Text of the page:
What Are You Reading?

Arilynn

Well-known member
Joined
Sep 25, 2018
Messages
108
I should have copy-and-pasted from the SLU thread, but what are you reading? From fluff to dense tones, we want to know!

....

I’ve not had a lot of uninterrupted reading time, and this always results in me having too many partially completed books awaiting a long stretch of quiet time. Here’s what I am working through:

Everything Trump Touches Dies, by Rick Wilson
Hilarious but also thoughtful and highly informed. And correct: Everything Trump touches is the worse for having been exposed to him.

Barkskins, by Annie Proux
By god, one day I will finish this book. It is interesting and an easier read than most Proux books. It is also really long and had a tremendous scope of 300 years+, with protagonists rising up, dying off, and being replaced.

Fear, by Bob Woodward

The Rule of One, by Ashley and Leslie Saunders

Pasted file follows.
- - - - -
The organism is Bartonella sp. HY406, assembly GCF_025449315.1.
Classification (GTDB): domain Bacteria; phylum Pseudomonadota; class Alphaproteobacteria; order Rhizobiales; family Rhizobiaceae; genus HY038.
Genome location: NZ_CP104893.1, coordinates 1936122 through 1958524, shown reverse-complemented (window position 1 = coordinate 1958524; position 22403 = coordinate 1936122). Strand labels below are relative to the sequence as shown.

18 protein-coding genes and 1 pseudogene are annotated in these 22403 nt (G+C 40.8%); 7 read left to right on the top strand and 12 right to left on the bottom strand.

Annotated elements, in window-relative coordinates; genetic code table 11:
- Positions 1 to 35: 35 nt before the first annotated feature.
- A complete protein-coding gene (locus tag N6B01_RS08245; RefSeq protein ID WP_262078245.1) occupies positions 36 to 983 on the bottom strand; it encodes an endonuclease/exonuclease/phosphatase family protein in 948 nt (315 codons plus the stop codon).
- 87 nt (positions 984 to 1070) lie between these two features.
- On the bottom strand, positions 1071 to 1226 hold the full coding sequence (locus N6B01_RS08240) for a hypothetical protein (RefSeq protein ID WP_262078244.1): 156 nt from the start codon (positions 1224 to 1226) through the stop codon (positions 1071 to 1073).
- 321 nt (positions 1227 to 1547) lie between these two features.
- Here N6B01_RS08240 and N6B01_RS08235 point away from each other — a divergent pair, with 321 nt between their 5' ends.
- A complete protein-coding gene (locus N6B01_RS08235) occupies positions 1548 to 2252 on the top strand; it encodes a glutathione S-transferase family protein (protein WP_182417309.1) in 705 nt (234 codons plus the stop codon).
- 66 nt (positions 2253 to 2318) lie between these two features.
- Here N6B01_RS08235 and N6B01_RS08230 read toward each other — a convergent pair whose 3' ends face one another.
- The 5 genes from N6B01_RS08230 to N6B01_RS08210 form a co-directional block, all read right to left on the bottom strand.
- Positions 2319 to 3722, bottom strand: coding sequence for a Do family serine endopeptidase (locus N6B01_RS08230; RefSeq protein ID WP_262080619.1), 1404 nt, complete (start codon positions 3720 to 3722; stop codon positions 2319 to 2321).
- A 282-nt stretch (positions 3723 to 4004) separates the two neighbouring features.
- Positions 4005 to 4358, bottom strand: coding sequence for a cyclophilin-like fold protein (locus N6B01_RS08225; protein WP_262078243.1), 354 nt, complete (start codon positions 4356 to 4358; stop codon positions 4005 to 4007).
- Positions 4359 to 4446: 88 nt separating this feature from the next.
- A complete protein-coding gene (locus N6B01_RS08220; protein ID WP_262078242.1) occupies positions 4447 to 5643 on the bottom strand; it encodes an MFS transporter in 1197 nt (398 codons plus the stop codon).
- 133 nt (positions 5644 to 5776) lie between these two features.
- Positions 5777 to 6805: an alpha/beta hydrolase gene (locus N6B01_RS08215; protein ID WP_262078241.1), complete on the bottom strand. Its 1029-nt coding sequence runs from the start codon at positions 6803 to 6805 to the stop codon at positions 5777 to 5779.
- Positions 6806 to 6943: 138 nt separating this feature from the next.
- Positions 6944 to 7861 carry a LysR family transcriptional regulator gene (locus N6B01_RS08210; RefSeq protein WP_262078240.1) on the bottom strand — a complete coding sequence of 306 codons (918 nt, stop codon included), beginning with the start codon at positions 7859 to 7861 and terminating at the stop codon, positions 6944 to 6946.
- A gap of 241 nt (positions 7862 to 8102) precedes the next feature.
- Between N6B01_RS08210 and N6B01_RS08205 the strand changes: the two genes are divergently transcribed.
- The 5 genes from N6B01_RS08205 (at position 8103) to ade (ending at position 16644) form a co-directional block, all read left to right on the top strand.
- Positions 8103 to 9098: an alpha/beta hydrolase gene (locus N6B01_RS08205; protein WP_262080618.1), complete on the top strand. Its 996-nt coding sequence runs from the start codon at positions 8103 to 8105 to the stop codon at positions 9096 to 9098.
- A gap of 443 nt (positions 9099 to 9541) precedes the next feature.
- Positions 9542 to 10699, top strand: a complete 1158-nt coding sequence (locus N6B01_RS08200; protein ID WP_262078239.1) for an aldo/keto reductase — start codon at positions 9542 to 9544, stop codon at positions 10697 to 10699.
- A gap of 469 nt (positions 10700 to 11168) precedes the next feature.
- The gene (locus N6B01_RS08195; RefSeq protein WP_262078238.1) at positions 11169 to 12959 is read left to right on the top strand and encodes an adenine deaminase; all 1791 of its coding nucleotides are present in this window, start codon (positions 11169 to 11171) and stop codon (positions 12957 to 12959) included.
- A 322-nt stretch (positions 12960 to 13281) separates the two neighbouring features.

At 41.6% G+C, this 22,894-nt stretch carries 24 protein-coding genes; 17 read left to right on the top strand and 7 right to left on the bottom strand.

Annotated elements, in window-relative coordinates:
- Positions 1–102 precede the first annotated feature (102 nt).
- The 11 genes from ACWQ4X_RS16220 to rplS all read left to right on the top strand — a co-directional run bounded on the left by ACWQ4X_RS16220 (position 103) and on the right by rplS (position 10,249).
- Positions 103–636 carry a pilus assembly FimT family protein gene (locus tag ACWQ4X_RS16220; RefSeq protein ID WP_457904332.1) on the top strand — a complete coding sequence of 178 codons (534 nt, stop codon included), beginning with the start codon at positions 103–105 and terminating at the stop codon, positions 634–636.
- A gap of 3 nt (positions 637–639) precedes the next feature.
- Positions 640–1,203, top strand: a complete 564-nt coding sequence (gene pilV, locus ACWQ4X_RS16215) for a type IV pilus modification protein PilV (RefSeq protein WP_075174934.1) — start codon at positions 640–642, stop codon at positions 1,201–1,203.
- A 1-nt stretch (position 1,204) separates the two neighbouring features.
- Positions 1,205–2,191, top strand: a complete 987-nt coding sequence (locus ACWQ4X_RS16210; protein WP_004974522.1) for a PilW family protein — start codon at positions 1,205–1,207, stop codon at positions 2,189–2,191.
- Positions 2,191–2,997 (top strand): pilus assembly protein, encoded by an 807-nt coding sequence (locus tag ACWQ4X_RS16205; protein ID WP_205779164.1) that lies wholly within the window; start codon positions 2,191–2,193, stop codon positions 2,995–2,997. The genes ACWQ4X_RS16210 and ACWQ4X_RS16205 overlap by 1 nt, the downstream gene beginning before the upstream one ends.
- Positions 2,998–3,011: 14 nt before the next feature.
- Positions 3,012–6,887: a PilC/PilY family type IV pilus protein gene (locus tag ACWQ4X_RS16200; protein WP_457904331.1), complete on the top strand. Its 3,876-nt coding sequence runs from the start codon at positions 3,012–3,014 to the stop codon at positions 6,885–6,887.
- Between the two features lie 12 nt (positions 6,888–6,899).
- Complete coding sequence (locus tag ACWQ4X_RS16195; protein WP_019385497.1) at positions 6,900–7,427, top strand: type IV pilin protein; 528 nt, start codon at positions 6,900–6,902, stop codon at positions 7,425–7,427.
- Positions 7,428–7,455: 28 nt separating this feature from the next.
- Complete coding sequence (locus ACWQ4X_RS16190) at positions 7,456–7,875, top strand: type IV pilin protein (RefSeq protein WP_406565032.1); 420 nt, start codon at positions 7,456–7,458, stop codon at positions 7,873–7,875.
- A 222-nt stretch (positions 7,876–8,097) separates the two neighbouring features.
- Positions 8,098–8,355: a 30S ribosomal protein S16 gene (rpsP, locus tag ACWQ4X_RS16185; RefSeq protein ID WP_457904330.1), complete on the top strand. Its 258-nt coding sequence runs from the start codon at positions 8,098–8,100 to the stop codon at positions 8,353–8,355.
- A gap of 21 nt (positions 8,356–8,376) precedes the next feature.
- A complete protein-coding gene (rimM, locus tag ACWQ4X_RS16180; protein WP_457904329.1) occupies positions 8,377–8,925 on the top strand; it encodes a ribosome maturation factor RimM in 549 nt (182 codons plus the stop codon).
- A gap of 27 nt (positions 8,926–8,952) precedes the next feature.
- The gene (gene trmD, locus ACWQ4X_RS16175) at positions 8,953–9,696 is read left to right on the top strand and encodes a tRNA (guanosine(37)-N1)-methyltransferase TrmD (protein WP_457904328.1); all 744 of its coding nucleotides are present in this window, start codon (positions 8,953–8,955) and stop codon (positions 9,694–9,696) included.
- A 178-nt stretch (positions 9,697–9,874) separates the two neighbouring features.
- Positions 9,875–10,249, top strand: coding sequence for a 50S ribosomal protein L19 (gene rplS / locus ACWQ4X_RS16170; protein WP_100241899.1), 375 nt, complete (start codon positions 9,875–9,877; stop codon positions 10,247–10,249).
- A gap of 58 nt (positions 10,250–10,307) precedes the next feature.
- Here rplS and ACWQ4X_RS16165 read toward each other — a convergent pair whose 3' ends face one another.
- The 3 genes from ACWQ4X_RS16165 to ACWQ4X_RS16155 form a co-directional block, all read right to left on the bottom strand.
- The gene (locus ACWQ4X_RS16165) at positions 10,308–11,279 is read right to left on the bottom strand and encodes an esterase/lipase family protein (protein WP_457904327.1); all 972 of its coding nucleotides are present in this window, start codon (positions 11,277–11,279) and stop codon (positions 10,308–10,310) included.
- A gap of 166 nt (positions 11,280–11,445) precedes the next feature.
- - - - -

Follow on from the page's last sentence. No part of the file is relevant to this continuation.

I think I got this free from Amazon*; I doubt I would have bought it. It’s YA and doesn’t suck as badly as it could, but it makes me wish it were better. Dystopian US with a strict one-child policy. The protagonists are twins, which are illegal.

*Yes, it is free right now in Kindle Unlimited, but I think I got it free through Amazon’s free Kindle book deal at the start of each month.

Severance, by Ling Mae
At last, a post-apocalyptic scenario I can identify with. A bunch of survivors of a plague who have to google “how to survive in the wild”. They aren’t bad asses or survivalists. They are brand managers, property lawyers, HR professionals, and others whose pre-plague skills are worthless in getting through a world without wi-fi or lattes. My Kindle indicates I finished it. I have zero memory of this, so it must have been late at night. Thinking about it more, it seemed to just end abruptly. It’s satire about modern society more than a rollicking adventure tale.
 

Maggy Hazelnut

Cat Herder
Joined
Sep 20, 2018
Messages
69
Location
N. Cascade Mtns
Joined SLU
March 2009
SLU Posts
1332